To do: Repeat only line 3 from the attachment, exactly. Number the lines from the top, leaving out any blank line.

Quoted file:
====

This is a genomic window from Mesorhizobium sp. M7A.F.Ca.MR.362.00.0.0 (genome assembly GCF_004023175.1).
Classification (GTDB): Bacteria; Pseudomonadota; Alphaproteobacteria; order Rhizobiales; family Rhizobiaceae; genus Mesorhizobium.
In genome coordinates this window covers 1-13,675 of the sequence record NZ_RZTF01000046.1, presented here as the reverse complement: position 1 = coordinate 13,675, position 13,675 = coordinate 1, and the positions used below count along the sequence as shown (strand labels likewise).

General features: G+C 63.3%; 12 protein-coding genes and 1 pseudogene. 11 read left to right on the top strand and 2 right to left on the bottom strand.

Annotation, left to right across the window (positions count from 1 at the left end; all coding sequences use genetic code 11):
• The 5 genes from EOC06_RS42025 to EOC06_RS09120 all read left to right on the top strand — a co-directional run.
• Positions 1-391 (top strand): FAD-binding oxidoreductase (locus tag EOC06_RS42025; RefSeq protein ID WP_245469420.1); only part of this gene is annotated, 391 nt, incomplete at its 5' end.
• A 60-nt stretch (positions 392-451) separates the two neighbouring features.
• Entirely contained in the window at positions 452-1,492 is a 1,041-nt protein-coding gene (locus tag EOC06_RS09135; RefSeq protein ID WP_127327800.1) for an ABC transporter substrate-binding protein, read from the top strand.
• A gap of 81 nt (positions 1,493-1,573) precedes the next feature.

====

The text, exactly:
In genome coordinates this window covers 1-13,675 of the sequence record NZ_RZTF01000046.1, presented here as the reverse complement: position 1 = coordinate 13,675, position 13,675 = coordinate 1, and the positions used below count along the sequence as shown (strand labels likewise).